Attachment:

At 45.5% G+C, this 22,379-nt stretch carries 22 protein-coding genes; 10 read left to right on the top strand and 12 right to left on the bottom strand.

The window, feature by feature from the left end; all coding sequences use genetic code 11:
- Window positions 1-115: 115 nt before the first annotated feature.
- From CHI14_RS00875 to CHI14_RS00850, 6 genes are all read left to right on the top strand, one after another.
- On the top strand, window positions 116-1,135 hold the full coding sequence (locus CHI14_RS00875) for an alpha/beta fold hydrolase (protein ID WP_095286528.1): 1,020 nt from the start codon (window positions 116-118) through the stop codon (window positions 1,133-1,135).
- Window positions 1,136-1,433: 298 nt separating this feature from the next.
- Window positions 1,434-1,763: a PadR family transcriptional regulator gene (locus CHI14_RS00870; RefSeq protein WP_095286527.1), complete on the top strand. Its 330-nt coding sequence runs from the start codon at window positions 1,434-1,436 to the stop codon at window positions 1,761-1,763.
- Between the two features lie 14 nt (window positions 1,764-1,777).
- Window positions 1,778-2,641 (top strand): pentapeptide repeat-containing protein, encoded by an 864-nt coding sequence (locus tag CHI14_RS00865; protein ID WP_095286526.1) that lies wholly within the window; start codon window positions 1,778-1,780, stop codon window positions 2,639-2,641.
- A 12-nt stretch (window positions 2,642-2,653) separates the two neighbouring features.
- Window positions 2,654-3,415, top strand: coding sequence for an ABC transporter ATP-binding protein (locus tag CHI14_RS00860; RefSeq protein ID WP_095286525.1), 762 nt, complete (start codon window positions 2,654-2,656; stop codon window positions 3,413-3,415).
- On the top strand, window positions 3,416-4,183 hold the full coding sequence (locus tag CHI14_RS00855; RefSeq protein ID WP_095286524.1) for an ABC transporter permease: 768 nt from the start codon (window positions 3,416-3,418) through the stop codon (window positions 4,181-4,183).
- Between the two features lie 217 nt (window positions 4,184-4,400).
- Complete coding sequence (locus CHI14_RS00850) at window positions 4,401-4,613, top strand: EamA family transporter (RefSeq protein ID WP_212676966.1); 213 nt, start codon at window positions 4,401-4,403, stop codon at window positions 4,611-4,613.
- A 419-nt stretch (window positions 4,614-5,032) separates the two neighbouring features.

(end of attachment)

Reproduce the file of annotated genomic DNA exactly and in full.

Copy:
At 45.5% G+C, this 22,379-nt stretch carries 22 protein-coding genes; 10 read left to right on the top strand and 12 right to left on the bottom strand.

The window, feature by feature from the left end; all coding sequences use genetic code 11:
- Window positions 1-115: 115 nt before the first annotated feature.
- From CHI14_RS00875 to CHI14_RS00850, 6 genes are all read left to right on the top strand, one after another.
- On the top strand, window positions 116-1,135 hold the full coding sequence (locus CHI14_RS00875) for an alpha/beta fold hydrolase (protein ID WP_095286528.1): 1,020 nt from the start codon (window positions 116-118) through the stop codon (window positions 1,133-1,135).
- Window positions 1,136-1,433: 298 nt separating this feature from the next.
- Window positions 1,434-1,763: a PadR family transcriptional regulator gene (locus CHI14_RS00870; RefSeq protein WP_095286527.1), complete on the top strand. Its 330-nt coding sequence runs from the start codon at window positions 1,434-1,436 to the stop codon at window positions 1,761-1,763.
- Between the two features lie 14 nt (window positions 1,764-1,777).
- Window positions 1,778-2,641 (top strand): pentapeptide repeat-containing protein, encoded by an 864-nt coding sequence (locus tag CHI14_RS00865; protein ID WP_095286526.1) that lies wholly within the window; start codon window positions 1,778-1,780, stop codon window positions 2,639-2,641.
- A 12-nt stretch (window positions 2,642-2,653) separates the two neighbouring features.
- Window positions 2,654-3,415, top strand: coding sequence for an ABC transporter ATP-binding protein (locus tag CHI14_RS00860; RefSeq protein ID WP_095286525.1), 762 nt, complete (start codon window positions 2,654-2,656; stop codon window positions 3,413-3,415).
- On the top strand, window positions 3,416-4,183 hold the full coding sequence (locus tag CHI14_RS00855; RefSeq protein ID WP_095286524.1) for an ABC transporter permease: 768 nt from the start codon (window positions 3,416-3,418) through the stop codon (window positions 4,181-4,183).
- Between the two features lie 217 nt (window positions 4,184-4,400).
- Complete coding sequence (locus CHI14_RS00850) at window positions 4,401-4,613, top strand: EamA family transporter (RefSeq protein ID WP_212676966.1); 213 nt, start codon at window positions 4,401-4,403, stop codon at window positions 4,611-4,613.
- A 419-nt stretch (window positions 4,614-5,032) separates the two neighbouring features.